In the exploration and development of my theme I created several pieces of work with silhouettes of people that are close to me and pictures of myself. With these silhouettes I blended the figures with landscapes and buildings, in which a person may come from or be inspired by that specific place or landscape. In addition, I created outcomes of two different places blended into a person or two, portraying the multicultural society that we live in today. This theme really inspired me as it touched me on a personal level, like no other theme has before.
In my opinion, having a sense of belonging and a home is very important especially when you find it in more places than one and perhaps even finding it in a person that makes you feel like home, is even more important. Perhaps our parents are from two different places, or we desire to be in a place we were not born in. Through my work I wanted to depict how people may desire to live elsewhere whether or not because the place they live in does not fulfill them or does not make them happy. In contrast however, the place we come from will always be our home even though it may not always fulfill us, I did not use my own home, Cyprus, Limassol, in my work but instead cities I have visited and aspire to live such as, New York, London, Copenhagen, etc. These cities have great and mesmerizing landscapes and the photographs I took, have been used in my work. Therefore, the use of photography was a tool I greatly developed. My aim was to not only take a photograph but to make it, personalize it, create it.
Graphic design and photography are two things tightly connected as art emerges from both of them combined. Most graphic designers use photography to manipulate photos to communicate an idea. The image is the main thing portrayed and It must reflect the message conveyed, and through photography I was able to experiment with a multitude of shapes, sizes, shadows, backgrounds and layouts. Photography is essential to graphic design. Without it I would not have discovered my passion for graphic design and in particular, the double exposure effect technique. Photography has been utilized as a key component of advertising as it has an emotional component to it, that makes people experience a lot of different emotions, feelings and even relive some experience and awaken new ones.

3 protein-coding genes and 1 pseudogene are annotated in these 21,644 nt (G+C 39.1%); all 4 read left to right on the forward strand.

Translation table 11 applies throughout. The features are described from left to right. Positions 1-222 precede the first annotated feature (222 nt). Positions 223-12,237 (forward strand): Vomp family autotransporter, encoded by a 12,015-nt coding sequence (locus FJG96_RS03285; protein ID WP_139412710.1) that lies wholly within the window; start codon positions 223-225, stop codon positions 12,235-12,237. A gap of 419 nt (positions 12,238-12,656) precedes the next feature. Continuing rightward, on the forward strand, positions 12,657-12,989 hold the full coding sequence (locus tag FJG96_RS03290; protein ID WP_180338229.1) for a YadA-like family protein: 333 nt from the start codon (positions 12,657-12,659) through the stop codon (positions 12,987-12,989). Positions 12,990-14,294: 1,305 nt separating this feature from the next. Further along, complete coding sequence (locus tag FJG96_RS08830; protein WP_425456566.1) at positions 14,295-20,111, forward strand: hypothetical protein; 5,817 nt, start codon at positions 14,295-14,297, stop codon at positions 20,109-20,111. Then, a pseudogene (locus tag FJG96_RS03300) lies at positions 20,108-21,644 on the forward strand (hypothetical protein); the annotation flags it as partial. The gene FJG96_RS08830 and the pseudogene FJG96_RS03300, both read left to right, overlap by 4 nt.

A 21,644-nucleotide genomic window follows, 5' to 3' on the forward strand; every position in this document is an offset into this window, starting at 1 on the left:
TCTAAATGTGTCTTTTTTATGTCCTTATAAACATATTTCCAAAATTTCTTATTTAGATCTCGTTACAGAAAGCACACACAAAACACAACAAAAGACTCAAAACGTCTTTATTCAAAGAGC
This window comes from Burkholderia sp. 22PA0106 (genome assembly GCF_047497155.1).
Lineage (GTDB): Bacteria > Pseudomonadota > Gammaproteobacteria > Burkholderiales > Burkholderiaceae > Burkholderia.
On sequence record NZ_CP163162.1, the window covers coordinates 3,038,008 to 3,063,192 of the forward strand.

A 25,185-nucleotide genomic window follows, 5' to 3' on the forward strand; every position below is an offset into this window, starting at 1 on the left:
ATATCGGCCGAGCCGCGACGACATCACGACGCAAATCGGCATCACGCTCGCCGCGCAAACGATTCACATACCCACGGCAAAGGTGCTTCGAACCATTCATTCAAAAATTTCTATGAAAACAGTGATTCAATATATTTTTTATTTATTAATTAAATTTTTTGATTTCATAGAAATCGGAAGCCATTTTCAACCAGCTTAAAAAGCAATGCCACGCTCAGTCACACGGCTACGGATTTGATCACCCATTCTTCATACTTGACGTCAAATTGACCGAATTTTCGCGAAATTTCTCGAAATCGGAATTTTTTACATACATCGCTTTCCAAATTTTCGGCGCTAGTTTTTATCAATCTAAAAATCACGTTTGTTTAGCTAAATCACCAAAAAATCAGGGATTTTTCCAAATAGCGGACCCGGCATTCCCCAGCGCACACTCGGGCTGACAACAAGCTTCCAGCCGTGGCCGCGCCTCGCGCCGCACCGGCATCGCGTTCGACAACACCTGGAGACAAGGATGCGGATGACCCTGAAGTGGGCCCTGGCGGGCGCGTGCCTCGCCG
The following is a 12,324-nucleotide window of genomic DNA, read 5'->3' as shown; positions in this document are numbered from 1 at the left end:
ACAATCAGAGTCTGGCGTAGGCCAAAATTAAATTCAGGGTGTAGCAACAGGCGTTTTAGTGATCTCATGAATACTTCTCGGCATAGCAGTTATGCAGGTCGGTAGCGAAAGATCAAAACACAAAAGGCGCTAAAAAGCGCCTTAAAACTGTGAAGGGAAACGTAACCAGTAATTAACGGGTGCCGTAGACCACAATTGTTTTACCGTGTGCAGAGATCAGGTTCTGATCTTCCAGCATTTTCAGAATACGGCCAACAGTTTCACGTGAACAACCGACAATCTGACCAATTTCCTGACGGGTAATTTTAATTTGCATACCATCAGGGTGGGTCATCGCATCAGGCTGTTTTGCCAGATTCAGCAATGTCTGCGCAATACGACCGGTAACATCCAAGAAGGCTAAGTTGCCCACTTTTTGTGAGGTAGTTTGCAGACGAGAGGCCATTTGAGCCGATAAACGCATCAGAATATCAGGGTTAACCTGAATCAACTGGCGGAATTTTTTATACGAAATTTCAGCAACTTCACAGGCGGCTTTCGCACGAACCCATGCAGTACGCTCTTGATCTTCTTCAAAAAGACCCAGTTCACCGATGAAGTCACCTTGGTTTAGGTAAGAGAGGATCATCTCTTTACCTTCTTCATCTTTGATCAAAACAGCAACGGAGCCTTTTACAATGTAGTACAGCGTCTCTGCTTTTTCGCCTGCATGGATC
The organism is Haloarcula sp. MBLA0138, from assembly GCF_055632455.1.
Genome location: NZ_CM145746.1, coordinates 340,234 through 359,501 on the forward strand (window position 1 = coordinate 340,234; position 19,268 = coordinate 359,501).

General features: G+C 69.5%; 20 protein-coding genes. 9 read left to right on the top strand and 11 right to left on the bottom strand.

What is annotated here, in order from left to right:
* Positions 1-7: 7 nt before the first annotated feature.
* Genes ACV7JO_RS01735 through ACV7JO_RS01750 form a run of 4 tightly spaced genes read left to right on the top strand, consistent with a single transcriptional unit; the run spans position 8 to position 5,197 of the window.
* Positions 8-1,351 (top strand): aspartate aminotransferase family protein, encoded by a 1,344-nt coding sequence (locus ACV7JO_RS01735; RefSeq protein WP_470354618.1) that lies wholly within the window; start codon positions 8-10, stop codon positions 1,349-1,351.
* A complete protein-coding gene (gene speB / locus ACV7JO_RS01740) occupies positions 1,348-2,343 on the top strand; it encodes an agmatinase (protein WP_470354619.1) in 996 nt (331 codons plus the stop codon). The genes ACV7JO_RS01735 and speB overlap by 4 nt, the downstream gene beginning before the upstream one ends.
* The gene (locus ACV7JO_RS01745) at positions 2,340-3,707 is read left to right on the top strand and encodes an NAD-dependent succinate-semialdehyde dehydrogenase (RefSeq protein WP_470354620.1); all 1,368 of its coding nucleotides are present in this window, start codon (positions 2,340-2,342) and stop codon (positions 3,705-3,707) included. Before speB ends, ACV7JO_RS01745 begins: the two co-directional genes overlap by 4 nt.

The saying, ’A picture is worth a thousand words,’ emphasizes the fact that photography is needed since images can communicate a concept. When I see a picture that has been manipulated in ways that I cannot always understand, it urges me and inspires me to develop my own photographic image. Photography is not something easy, as you need skills such as, identifying the right point of view, having the right amount of creativity and adding the right elements, like the perfect lighting, models and landscapes. In order to take an effective and inspiring image you need to capture the right moment, and that photograph will determine the quality and level of your work. Photography is an important tool as it is important to take specific photographs and is the backbone of my working process. Designers need this tool in order to direct the shoot the way they want in order to obtain images that will work for their purpose. These past two years I have created photos that I have further manipulated on Photoshop and Illustrator. Primary research is very significant as it has guided me as an individual to create something unique and different. Then came my research and I soon realized that researching artists was invaluable to the development of my theme.